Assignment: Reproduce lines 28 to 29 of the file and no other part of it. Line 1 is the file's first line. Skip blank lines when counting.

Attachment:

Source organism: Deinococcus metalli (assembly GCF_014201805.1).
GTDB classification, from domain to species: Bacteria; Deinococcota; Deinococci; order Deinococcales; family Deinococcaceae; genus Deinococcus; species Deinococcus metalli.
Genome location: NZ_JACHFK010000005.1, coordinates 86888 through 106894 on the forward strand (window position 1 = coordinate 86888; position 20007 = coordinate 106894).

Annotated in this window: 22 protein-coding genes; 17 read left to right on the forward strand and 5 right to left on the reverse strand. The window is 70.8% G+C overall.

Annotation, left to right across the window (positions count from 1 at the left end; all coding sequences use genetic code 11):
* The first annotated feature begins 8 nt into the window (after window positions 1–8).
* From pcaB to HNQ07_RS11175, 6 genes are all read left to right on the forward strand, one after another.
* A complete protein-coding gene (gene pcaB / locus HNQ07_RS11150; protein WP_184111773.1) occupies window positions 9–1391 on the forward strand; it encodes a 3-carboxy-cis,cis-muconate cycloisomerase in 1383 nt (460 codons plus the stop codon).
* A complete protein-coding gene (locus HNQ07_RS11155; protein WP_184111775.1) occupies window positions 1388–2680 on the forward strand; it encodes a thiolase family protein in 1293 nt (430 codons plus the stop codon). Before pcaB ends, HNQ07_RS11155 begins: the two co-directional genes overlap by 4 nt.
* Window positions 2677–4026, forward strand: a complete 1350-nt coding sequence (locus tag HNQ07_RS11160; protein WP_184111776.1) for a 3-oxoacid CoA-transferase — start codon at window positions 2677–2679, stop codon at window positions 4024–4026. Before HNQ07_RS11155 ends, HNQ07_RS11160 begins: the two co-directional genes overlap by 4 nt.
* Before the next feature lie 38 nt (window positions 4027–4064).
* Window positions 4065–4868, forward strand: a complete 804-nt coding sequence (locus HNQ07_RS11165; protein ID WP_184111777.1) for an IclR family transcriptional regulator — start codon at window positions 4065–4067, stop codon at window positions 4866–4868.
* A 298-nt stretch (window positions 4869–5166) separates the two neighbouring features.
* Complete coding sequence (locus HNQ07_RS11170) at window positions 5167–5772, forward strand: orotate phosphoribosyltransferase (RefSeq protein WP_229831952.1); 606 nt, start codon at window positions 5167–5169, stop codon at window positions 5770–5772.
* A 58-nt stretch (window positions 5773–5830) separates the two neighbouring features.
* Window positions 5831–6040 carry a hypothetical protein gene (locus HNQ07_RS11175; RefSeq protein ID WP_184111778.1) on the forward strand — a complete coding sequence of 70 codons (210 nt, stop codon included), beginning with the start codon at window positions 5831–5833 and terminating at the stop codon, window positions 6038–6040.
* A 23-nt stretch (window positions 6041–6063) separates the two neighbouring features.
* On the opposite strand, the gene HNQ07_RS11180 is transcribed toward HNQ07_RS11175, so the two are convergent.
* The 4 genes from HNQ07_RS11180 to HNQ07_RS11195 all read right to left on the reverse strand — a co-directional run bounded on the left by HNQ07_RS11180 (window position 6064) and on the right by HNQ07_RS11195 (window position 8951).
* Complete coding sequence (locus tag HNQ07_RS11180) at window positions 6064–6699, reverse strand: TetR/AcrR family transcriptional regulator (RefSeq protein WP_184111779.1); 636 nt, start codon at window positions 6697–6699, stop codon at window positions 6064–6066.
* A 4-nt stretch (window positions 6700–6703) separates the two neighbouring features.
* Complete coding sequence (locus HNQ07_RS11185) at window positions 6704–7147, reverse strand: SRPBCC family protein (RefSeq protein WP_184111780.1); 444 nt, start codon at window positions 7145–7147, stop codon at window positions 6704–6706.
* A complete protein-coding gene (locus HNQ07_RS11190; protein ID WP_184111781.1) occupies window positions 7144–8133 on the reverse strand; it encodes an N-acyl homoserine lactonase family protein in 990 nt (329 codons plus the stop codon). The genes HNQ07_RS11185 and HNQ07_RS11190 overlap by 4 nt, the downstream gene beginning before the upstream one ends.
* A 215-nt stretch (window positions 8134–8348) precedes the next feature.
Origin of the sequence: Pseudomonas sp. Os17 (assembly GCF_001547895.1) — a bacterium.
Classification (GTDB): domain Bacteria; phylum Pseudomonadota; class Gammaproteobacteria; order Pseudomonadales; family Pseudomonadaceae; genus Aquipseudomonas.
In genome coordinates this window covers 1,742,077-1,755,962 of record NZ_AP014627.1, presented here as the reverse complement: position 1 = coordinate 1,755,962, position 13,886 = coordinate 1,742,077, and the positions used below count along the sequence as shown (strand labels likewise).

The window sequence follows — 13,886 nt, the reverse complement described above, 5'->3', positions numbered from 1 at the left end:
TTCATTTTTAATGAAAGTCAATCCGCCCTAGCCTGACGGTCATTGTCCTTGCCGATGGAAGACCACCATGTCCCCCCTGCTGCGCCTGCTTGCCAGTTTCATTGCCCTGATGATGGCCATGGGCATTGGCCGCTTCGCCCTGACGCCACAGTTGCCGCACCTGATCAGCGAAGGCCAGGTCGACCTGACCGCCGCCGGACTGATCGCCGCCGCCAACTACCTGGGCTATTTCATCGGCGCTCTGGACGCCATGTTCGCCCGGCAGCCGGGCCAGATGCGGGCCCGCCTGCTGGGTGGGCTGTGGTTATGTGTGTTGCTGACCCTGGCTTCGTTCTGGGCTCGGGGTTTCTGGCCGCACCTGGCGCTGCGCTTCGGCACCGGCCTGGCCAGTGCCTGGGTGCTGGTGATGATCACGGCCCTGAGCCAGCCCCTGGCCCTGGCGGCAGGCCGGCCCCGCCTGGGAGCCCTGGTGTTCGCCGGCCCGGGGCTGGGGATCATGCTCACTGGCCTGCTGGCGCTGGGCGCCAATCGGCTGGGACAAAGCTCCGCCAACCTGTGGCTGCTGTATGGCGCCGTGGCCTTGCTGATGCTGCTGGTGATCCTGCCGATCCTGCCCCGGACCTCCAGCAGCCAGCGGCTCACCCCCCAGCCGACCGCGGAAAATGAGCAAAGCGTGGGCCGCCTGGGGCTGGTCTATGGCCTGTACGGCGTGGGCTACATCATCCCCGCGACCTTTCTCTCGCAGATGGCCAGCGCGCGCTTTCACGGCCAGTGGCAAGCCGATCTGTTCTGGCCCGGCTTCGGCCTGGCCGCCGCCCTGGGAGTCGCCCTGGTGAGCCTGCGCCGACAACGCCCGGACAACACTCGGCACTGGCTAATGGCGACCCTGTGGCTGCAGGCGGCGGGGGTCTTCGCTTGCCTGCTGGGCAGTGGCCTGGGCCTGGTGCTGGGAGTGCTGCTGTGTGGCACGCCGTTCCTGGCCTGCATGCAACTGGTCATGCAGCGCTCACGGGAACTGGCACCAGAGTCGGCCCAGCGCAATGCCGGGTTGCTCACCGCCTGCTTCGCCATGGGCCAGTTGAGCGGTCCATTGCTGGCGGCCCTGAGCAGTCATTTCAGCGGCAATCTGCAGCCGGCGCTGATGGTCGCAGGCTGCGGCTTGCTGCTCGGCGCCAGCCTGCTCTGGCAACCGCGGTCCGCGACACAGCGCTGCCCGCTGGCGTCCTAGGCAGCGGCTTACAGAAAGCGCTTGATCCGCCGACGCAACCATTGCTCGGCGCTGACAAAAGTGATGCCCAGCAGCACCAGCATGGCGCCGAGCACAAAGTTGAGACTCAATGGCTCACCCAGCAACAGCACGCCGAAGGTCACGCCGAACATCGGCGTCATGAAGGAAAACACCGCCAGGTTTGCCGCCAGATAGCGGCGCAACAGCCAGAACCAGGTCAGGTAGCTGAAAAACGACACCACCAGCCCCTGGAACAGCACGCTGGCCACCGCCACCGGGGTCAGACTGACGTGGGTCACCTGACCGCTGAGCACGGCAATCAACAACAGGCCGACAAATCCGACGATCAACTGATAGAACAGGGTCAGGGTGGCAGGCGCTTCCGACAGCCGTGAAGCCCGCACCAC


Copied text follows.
The window sequence follows — 13,886 nt, the reverse complement described above, 5'->3', positions numbered from 1 at the left end:
TTCATTTTTAATGAAAGTCAATCCGCCCTAGCCTGACGGTCATTGTCCTTGCCGATGGAAGACCACCATGTCCCCCCTGCTGCGCCTGCTTGCCAGTTTCATTGCCCTGATGATGGCCATGGGCATTGGCCGCTTCGCCCTGACGCCACAGTTGCCGCACCTGATCAGCGAAGGCCAGGTCGACCTGACCGCCGCCGGACTGATCGCCGCCGCCAACTACCTGGGCTATTTCATCGGCGCTCTGGACGCCATGTTCGCCCGGCAGCCGGGCCAGATGCGGGCCCGCCTGCTGGGTGGGCTGTGGTTATGTGTGTTGCTGACCCTGGCTTCGTTCTGGGCTCGGGGTTTCTGGCCGCACCTGGCGCTGCGCTTCGGCACCGGCCTGGCCAGTGCCTGGGTGCTGGTGATGATCACGGCCCTGAGCCAGCCCCTGGCCCTGGCGGCAGGCCGGCCCCGCCTGGGAGCCCTGGTGTTCGCCGGCCCGGGGCTGGGGATCATGCTCACTGGCCTGCTGGCGCTGGGCGCCAATCGGCTGGGACAAAGCTCCGCCAACCTGTGGCTGCTGTATGGCGCCGTGGCCTTGCTGATGCTGCTGGTGATCCTGCCGATCCTGCCCCGGACCTCCAGCAGCCAGCGGCTCACCCCCCAGCCGACCGCGGAAAATGAGCAAAGCGTGGGCCGCCTGGGGCTGGTCTATGGCCTGTACGGCGTGGGCTACATCATCCCCGCGACCTTTCTCTCGCAGATGGCCAGCGCGCGCTTTCACGGCCAGTGGCAAGCCGATCTGTTCTGGCCCGGCTTCGGCCTGGCCGCCGCCCTGGGAGTCGCCCTGGTGAGCCTGCGCCGACAACGCCCGGACAACACTCGGCACTGGCTAATGGCGACCCTGTGGCTGCAGGCGGCGGGGGTCTTCGCTTGCCTGCTGGGCAGTGGCCTGGGCCTGGTGCTGGGAGTGCTGCTGTGTGGCACGCCGTTCCTGGCCTGCATGCAACTGGTCATGCAGCGCTCACGGGAACTGGCACCAGAGTCGGCCCAGCGCAATGCCGGGTTGCTCACCGCCTGCTTCGCCATGGGCCAGTTGAGCGGTCCATTGCTGGCGGCCCTGAGCAGTCATTTCAGCGGCAATCTGCAGCCGGCGCTGATGGTCGCAGGCTGCGGCTTGCTGCTCGGCGCCAGCCTGCTCTGGCAACCGCGGTCCGCGACACAGCGCTGCCCGCTGGCGTCCTAGGCAGCGGCTTACAGAAAGCGCTTGATCCGCCGACGCAACCATTGCTCGGCGCTGACAAAAGTGATGCCCAGCAGCACCAGCATGGCGCCGAGCACAAAGTTGAGACTCAATGGCTCACCCAGCAACAGCACGCCGAAGGTCACGCCGAACATCGGCGTCATGAAGGAAAACACCGCCAGGTTTGCCGCCAGATAGCGGCGCAACAGCCAGAACCAGGTCAGGTAGCTGAAAAACGACACCACCAGCCCCTGGAACAGCACGCTGGCCACCGCCACCGGGGTCAGACTGACGTGGGTCACCTGACCGCTGAGCACGGCAATCAACAACAGGCCGACAAATCCGACGATCAACTGATAGAACAGGGTCAGGGTGGCAGGCGCTTCCGACAGCCGTGAAGCCCGCACCAC